Young Frankenstein (1974)


Mel Brooks’ horror comedy classic completely and utterly challenged any and all norms and perceptions of formula comedy that I had when I was a kid. It was a black and white movie that was a comedy and though the film bordered on absolutely insane in the comedy meter, the cast in the film played everything with a straight face. Particularly Gene Wilder whose entire performance is deadpan and dramatic in spite of the fact he’s probably the funniest character in the film.

It was definitely a new experience that required a lot of adjusting for me, and it was surely my introduction in to the mad genius of Mel Brooks. “Young Frankenstein” is arguably the best Mel Brooks film to date and by all accounts the perfect example of a horror comedy. “Young Frankenstein” is an ode to the Universal horror films and the Mary Shelly opus while also providing twists to the story that are brilliant and absolutely stunning in its comedic flavor. Director Mel Brooks doesn’t so much alter the tale of “Frankenstein” so much as he tweaks every story element to fit a degree of eccentricity. And that makes the story all the more funny, while also reveling in the inherent silliness of the original tale. Most of the cast play the film without reaching for laughs, and in the process of delivering brilliant dialogue and landing ridiculous one-liners, they end up taking part in one of the funniest films ever made. “Young Frankenstein” is more a take off on Mary Shelly’s tale than an actual Frankenstein story.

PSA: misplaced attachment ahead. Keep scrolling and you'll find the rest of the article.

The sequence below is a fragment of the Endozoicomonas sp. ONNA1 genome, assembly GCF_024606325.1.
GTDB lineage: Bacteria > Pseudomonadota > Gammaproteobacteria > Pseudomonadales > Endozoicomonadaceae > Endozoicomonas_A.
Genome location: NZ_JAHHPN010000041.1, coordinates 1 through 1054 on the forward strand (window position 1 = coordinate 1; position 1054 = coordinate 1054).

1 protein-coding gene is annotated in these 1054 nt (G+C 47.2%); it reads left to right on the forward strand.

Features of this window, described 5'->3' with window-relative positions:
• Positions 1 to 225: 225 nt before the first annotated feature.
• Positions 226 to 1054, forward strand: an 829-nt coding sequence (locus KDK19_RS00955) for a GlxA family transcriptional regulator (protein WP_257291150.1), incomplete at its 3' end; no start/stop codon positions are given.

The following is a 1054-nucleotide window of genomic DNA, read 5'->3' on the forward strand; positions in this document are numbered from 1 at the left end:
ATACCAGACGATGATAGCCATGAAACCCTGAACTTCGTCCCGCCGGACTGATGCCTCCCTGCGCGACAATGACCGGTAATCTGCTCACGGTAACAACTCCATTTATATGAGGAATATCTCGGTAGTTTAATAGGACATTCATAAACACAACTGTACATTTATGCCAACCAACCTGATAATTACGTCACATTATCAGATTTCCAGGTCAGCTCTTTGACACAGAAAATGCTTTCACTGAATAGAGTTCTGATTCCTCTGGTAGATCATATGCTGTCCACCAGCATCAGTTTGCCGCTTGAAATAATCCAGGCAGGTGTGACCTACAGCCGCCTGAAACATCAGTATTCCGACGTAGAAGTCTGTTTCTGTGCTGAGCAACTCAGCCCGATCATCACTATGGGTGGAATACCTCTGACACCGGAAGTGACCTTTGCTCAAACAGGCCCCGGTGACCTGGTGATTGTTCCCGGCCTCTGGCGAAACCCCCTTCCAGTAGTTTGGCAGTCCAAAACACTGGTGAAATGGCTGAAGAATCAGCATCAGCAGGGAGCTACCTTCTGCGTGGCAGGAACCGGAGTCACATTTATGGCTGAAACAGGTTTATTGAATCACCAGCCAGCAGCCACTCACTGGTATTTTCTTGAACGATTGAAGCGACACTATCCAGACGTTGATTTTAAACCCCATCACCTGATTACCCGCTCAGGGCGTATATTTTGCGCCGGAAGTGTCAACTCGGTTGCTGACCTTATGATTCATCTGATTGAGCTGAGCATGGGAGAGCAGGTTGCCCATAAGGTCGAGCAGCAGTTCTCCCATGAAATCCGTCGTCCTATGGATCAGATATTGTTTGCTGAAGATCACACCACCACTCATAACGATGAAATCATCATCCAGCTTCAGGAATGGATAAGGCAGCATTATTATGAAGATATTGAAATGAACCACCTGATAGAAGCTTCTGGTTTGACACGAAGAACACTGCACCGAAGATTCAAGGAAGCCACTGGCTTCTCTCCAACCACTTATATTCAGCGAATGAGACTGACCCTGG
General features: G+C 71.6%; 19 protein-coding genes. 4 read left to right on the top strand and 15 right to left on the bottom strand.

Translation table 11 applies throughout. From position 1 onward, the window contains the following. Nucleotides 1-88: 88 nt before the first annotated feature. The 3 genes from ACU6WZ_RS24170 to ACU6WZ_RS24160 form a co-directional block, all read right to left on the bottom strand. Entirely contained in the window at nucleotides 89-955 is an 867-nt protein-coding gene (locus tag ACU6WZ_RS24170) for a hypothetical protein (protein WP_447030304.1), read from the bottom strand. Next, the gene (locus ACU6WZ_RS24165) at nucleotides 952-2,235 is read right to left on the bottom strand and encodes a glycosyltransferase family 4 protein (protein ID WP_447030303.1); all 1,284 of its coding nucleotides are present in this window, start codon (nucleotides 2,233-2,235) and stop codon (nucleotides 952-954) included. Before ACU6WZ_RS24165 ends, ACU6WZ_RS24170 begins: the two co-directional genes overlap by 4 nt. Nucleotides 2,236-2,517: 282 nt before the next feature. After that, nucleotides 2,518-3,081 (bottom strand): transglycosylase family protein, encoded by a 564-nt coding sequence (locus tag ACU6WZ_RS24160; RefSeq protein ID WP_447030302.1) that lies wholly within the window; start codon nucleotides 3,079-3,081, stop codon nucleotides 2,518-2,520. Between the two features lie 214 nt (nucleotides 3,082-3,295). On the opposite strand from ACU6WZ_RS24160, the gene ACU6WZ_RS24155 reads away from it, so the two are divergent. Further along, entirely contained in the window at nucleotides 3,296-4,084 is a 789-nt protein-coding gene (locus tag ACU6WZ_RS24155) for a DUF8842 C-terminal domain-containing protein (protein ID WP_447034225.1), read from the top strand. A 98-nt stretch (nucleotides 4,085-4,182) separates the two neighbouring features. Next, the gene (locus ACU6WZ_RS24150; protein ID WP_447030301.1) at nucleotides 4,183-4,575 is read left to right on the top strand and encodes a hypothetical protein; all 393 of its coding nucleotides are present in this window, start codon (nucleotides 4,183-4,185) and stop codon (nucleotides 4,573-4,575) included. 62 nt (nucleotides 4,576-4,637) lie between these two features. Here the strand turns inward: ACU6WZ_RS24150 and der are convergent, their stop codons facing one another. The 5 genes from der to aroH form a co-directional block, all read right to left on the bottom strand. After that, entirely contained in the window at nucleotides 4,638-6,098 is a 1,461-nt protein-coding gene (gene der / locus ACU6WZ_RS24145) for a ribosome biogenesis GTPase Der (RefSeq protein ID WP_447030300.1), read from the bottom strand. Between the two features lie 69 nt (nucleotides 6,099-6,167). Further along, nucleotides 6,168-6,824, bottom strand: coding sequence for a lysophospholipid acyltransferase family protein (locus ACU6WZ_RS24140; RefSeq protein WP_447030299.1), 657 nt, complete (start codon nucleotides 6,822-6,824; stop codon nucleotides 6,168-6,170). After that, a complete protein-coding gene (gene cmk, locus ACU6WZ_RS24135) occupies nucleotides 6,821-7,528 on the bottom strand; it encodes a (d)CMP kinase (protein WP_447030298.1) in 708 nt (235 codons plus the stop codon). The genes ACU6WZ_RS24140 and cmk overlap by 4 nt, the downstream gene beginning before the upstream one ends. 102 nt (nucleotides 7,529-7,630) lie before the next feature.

The amazing Gene Wilder isn’t Dr. Frankenstein but his grandson, while everyone he deal with in his grandfather’s castle are folks whom were involved in the creation of the original creature. When Frederick Frankenstein arrives in Transylvania, he’s shocked to discover he has his own hunchbacked servant Igor, brilliantly portrayed by Marty Feldman. What’s even more shocking is that his servant isn’t aware he even has a hunchback. While staying at his grandfather’s castle, Frederick uncovers the legacy of his family, and embraces their lunacy when he ventures to create his own monster from parts of the dead. “Young Frankenstein” is filled with an almost non-stop barrage of jokes, in which director Mel Brooks and Gene Wilder pool their talents with.

Unlike modern lampoonings, “Young Frankenstein” definitely has a story and a range of characters, but they’re unwitting pawns in the Mary Shelly mythos. Even the great Madeline Kahn is instrumental in the plot of the new Monster, and his rather human desires toward women. Brooks also plays with classic horror devices, including the moving book case that results in a confusing and painful mix-up between Frederick and his assistant Inga, as well as Frederick’s efforts to conceal a corpses hand by pretending it’s his own. “Young Frankenstein” manages to be one of Mel Brooks’ most brilliant and immortal cinematic works to date, it’s a wonderful laugh a minute twist on the classic Mary Shelly novel, and one that promises laughter no matter how many times you watch it.